A father’s bike reborn and transformed…
We can say from experience, there’s something special about owning and riding a bike your father owned — particularly if the man has passed on. So it was for Paul C. (@half_fast_scrambler) of Missouri, who pulled his father’s 1981 Suzuki GS450L out of a dusty warehouse after some twelve years in storage. He got the machine running and rode it for more than a decade — never really loving or hating the machine itself — until it dawned on him to turn the old GS into a bike he’d really enjoy riding, perhaps a desert sled or scrambler with two-up capability, so that he could take his young son for rides.
Paul sought out one of our favorite builders, Bj English of Missouri’s Brick House Builds, who is no stranger to scrambler builds. As Paul told Bj:
“Not really wanting a show bike, just build my dad’s old bike into something to blast down some gravel roads and tear up some trails on.”
Together, they formulated a plan to transform the GS450 into a highly-functional everyday scrambler. Says BJ:
“What you see is really on of the cleanest and most usable bikes I have made to date. It is an absolute hoot on and offroad with just the right amount of power and weight for an older dual sport.”
Following @half_fast_scrambler on the ‘gram, it’s clear that Paul uses the bike just as intended, regularly burning up gravel lanes, dirt tracks, and backroads around his home in Missouri. Below, we get the full story from both Paul and Bj on the build.
In the Owner’s Words…
(Words by Paul C.)
This was my dad’s bike, the bike I grew up riding on the back of for trips to the country store for milk and cigarettes. I really don’t know when my dad bought this Suzuki (I believe mid-to-late ‘80s) or why of all makes and models he chose a 1981 Suzuki GS450L.
I think I only piloted this bike once back then, for a short run up the highway. After I outgrew a Honda XR80, I graduated to a dual-purpose 1987 Suzuki SP200 which I rode incessantly.
After my dad passed in 1994 at age 47 — I was 17 — the bike sat for about 12 years in a dusty warehouse before I had the idea to get it running. In that time I had moved to Colorado, then back to Missouri but across the state in St. Louis. I had taken the SP200 to Colorado, eventually sold it out there, and had been wanting a motorcycle again.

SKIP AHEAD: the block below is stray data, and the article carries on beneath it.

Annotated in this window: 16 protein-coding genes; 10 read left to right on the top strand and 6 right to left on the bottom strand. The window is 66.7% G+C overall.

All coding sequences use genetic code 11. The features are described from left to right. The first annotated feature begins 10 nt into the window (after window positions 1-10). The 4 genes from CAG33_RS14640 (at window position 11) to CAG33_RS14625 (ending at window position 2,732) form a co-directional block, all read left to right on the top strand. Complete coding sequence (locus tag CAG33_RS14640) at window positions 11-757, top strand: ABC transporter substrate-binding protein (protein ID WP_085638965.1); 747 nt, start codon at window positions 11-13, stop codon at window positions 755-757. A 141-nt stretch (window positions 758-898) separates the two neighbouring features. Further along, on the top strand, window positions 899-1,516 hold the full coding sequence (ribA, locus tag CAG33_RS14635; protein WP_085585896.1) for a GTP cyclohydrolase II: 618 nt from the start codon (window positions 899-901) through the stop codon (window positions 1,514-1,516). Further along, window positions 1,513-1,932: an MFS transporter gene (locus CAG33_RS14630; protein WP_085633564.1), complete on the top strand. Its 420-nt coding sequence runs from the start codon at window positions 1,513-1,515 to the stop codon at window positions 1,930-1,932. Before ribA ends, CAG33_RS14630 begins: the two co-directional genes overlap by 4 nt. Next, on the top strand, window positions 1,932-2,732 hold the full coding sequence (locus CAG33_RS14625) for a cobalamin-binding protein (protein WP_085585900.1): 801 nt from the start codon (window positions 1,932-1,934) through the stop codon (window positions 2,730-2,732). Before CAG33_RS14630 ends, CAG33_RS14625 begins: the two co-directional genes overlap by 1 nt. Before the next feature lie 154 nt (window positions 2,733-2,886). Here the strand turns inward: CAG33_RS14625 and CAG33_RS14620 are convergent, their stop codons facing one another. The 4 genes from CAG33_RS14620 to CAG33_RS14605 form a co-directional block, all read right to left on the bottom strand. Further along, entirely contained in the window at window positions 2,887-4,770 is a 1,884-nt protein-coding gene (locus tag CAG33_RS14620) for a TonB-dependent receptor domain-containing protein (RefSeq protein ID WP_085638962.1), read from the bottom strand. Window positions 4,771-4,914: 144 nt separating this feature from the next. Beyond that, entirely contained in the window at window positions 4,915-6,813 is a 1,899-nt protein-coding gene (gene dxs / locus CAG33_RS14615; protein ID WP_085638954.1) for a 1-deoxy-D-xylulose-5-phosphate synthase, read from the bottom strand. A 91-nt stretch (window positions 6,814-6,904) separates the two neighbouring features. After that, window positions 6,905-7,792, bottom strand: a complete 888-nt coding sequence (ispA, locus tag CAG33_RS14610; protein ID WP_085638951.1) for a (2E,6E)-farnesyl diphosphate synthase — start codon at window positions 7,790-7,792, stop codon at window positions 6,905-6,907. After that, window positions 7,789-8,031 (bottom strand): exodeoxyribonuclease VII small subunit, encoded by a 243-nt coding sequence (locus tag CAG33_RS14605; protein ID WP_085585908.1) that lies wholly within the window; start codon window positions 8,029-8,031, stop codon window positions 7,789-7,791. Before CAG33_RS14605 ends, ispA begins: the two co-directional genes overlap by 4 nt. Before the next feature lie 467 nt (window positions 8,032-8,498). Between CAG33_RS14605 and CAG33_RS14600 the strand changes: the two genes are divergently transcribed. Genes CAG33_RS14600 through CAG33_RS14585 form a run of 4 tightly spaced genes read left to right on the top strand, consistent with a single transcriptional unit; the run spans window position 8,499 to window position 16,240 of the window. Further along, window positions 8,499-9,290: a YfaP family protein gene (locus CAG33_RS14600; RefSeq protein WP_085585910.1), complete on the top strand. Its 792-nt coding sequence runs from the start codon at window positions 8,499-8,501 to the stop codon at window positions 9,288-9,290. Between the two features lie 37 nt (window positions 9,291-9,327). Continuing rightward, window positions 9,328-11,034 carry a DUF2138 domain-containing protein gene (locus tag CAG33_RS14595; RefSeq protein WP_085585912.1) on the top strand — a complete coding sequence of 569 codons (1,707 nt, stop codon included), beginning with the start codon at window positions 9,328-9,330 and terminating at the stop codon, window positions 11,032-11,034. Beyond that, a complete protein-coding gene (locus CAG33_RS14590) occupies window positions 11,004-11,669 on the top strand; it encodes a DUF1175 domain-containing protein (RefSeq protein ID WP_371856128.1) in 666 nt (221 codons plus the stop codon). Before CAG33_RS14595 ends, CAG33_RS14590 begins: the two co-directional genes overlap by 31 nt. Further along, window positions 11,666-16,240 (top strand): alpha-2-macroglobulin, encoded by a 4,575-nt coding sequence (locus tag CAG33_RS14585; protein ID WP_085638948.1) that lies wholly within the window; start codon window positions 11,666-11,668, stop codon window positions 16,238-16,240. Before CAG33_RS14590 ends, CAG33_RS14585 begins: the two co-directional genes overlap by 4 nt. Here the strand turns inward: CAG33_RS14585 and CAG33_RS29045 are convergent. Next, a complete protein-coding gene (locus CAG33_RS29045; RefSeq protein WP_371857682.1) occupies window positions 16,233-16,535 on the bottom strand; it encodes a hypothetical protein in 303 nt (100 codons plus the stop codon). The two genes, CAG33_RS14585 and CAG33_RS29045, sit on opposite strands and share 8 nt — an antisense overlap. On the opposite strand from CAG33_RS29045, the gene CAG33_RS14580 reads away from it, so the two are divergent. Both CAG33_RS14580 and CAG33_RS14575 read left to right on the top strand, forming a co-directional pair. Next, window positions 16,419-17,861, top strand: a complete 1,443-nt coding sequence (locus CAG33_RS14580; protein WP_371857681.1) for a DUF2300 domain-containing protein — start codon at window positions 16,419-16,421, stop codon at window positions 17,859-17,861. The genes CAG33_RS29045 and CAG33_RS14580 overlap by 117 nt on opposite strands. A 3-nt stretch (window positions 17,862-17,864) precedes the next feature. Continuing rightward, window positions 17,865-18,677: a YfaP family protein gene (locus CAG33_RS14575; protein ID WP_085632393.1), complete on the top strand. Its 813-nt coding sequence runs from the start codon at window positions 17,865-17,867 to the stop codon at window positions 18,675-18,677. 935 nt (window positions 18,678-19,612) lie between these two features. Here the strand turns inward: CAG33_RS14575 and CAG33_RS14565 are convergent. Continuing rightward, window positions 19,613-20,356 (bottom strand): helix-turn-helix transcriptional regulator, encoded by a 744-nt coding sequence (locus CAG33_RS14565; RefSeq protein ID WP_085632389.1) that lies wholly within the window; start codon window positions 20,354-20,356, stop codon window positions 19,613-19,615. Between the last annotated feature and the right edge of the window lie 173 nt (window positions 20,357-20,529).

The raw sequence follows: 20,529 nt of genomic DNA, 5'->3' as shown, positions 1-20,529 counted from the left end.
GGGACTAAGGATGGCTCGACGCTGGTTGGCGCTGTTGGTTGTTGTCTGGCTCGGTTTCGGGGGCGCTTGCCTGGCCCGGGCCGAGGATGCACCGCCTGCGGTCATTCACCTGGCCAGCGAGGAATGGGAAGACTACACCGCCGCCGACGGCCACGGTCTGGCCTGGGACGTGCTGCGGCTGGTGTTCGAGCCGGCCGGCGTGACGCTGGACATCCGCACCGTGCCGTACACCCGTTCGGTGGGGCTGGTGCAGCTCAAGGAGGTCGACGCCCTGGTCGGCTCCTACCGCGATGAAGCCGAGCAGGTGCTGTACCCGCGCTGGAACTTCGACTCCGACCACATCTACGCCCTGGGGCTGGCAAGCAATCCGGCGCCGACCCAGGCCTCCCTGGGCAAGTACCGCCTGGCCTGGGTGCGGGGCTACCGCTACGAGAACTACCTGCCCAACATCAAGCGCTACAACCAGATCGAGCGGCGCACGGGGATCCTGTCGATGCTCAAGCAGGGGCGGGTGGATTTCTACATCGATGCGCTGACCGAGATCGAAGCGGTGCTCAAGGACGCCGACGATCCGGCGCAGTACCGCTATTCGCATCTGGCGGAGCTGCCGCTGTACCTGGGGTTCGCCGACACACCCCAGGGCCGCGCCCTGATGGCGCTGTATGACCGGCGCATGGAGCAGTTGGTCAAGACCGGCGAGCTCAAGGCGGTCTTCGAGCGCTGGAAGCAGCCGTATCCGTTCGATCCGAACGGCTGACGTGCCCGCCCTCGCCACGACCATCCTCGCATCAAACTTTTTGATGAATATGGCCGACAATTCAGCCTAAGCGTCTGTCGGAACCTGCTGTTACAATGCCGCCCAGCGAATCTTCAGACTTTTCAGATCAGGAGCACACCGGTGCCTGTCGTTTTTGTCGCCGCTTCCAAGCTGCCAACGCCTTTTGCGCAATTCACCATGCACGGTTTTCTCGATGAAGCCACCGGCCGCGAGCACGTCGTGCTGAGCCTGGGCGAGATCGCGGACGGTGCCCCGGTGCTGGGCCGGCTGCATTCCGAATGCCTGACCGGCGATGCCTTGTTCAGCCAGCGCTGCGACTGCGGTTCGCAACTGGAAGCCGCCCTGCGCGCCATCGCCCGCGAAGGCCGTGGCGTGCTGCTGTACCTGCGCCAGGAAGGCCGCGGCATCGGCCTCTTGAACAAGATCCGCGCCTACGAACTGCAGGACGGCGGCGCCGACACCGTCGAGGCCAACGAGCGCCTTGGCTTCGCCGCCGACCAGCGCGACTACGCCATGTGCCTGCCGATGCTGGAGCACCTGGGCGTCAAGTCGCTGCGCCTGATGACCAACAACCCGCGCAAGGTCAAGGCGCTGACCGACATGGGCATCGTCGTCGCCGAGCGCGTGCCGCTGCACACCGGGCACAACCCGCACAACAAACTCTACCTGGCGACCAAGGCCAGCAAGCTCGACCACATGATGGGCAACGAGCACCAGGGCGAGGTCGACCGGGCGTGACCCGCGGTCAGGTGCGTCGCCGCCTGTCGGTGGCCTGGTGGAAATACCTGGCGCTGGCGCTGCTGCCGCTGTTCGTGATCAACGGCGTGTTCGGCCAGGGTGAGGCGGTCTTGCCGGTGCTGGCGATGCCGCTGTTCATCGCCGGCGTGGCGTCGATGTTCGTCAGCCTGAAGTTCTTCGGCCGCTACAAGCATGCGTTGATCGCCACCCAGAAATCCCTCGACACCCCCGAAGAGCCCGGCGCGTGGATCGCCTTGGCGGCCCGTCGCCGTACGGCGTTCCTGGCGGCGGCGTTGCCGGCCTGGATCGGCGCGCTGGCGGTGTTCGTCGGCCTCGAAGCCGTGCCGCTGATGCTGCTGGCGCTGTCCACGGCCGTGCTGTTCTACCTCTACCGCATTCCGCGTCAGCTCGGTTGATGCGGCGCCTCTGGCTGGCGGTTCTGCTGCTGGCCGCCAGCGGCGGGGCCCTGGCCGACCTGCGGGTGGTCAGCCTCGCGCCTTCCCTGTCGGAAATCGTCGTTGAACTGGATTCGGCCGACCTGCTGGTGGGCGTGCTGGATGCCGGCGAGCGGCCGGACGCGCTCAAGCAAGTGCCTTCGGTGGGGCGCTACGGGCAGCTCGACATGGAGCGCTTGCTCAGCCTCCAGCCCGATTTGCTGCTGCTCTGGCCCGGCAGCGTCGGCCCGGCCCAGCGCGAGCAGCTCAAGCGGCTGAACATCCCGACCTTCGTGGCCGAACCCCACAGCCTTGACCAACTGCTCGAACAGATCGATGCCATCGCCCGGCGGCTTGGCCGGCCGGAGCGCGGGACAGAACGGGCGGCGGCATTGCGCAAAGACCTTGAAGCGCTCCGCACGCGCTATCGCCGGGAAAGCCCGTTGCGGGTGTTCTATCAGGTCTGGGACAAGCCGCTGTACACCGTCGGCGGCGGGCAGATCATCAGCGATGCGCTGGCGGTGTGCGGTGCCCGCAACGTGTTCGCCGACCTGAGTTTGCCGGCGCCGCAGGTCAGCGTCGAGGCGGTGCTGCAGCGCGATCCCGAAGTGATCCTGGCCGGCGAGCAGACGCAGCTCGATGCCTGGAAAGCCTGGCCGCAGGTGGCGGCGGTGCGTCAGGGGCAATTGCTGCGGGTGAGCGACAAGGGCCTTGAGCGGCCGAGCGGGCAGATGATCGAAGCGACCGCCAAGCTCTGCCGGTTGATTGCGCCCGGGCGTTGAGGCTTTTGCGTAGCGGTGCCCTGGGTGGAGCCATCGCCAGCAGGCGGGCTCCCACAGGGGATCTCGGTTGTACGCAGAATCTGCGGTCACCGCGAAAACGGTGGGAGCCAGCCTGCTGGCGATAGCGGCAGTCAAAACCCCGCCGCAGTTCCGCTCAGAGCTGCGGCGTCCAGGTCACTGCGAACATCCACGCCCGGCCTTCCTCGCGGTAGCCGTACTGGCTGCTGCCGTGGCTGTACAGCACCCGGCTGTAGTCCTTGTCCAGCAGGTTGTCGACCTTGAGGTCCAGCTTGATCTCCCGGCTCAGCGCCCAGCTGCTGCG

I mentioned the old Suzuki to my brother, who got it out of storage, put gas and a new battery in it, and the old bike fired right up. I believe it had just 6,700 miles on it. After he brought it to me in St. Louis I went through the carbs, had tires put on, and it’s run like a top ever since.
I’ve been riding this bike for about 12 years now, never really loving it or hating it, but not wanting to get rid of it either, being my dad’s old bike. Nothing about it to love or hate — it was just an average little bike from an average era in motorcycle design.
Then on a ride last year it dawned on me that I could turn it into a bike I’d really enjoy owning and riding — maybe a classic scrambler or desert sled — something with some off-road capabilities. After all, I always missed my old Suzuki SP200 after I sold it.
So I researched some ideas to get a general direction for the build, talked to a couple different bike builders, and ultimately picked BJ from Brick House Builds based on his excitement for the project, his likability, and his fantastic portfolio of builds. “Not really wanting a show bike,” I said, “just build my dad’s old bike into something to blast down some gravel roads and tear up some trails on.”
Fast forward a few months of collaboration, and the first time I saw the reimagined little ripper was at the 2018 St. Louis Cycle Showcase (@csstl), among builds by custom motorcycle heavyweights like Craig Rodsmith and Indian Larry. Unbelievable.